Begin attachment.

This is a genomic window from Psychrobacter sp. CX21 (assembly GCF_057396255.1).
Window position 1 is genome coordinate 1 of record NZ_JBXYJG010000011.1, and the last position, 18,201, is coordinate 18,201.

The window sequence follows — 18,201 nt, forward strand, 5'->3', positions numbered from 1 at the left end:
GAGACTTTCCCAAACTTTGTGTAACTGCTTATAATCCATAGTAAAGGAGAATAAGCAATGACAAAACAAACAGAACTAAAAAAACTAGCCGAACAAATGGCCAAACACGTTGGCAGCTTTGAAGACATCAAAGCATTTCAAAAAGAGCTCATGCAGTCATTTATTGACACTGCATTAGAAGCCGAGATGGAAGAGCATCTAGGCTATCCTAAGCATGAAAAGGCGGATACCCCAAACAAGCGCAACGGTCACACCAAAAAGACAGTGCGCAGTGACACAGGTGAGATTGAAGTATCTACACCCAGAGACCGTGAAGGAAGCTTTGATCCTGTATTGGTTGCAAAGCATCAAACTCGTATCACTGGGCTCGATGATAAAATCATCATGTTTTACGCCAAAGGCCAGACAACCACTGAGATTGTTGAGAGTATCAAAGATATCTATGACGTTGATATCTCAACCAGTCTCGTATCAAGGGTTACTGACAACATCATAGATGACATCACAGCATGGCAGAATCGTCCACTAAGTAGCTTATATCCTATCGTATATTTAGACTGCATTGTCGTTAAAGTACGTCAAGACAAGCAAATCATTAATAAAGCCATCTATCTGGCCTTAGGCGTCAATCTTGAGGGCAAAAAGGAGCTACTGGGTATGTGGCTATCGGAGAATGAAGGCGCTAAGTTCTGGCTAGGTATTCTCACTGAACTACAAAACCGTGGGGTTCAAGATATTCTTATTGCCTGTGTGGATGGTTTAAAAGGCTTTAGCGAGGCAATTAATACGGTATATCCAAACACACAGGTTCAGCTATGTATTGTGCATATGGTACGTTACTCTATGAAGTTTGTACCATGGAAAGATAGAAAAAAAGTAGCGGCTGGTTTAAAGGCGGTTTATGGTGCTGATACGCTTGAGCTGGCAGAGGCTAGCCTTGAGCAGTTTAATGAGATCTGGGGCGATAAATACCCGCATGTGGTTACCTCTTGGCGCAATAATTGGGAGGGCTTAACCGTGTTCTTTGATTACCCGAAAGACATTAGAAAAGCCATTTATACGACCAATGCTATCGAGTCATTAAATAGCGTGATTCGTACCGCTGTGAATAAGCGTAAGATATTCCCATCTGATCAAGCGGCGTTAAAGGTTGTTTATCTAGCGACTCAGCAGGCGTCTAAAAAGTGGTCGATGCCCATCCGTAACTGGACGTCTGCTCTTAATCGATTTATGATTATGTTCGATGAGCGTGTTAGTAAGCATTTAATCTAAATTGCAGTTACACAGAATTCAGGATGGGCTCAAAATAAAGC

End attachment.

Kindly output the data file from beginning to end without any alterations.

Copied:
This is a genomic window from Psychrobacter sp. CX21 (assembly GCF_057396255.1).
Window position 1 is genome coordinate 1 of record NZ_JBXYJG010000011.1, and the last position, 18,201, is coordinate 18,201.

The window sequence follows — 18,201 nt, forward strand, 5'->3', positions numbered from 1 at the left end:
GAGACTTTCCCAAACTTTGTGTAACTGCTTATAATCCATAGTAAAGGAGAATAAGCAATGACAAAACAAACAGAACTAAAAAAACTAGCCGAACAAATGGCCAAACACGTTGGCAGCTTTGAAGACATCAAAGCATTTCAAAAAGAGCTCATGCAGTCATTTATTGACACTGCATTAGAAGCCGAGATGGAAGAGCATCTAGGCTATCCTAAGCATGAAAAGGCGGATACCCCAAACAAGCGCAACGGTCACACCAAAAAGACAGTGCGCAGTGACACAGGTGAGATTGAAGTATCTACACCCAGAGACCGTGAAGGAAGCTTTGATCCTGTATTGGTTGCAAAGCATCAAACTCGTATCACTGGGCTCGATGATAAAATCATCATGTTTTACGCCAAAGGCCAGACAACCACTGAGATTGTTGAGAGTATCAAAGATATCTATGACGTTGATATCTCAACCAGTCTCGTATCAAGGGTTACTGACAACATCATAGATGACATCACAGCATGGCAGAATCGTCCACTAAGTAGCTTATATCCTATCGTATATTTAGACTGCATTGTCGTTAAAGTACGTCAAGACAAGCAAATCATTAATAAAGCCATCTATCTGGCCTTAGGCGTCAATCTTGAGGGCAAAAAGGAGCTACTGGGTATGTGGCTATCGGAGAATGAAGGCGCTAAGTTCTGGCTAGGTATTCTCACTGAACTACAAAACCGTGGGGTTCAAGATATTCTTATTGCCTGTGTGGATGGTTTAAAAGGCTTTAGCGAGGCAATTAATACGGTATATCCAAACACACAGGTTCAGCTATGTATTGTGCATATGGTACGTTACTCTATGAAGTTTGTACCATGGAAAGATAGAAAAAAAGTAGCGGCTGGTTTAAAGGCGGTTTATGGTGCTGATACGCTTGAGCTGGCAGAGGCTAGCCTTGAGCAGTTTAATGAGATCTGGGGCGATAAATACCCGCATGTGGTTACCTCTTGGCGCAATAATTGGGAGGGCTTAACCGTGTTCTTTGATTACCCGAAAGACATTAGAAAAGCCATTTATACGACCAATGCTATCGAGTCATTAAATAGCGTGATTCGTACCGCTGTGAATAAGCGTAAGATATTCCCATCTGATCAAGCGGCGTTAAAGGTTGTTTATCTAGCGACTCAGCAGGCGTCTAAAAAGTGGTCGATGCCCATCCGTAACTGGACGTCTGCTCTTAATCGATTTATGATTATGTTCGATGAGCGTGTTAGTAAGCATTTAATCTAAATTGCAGTTACACAGAATTCAGGATGGGCTCAAAATAAAGC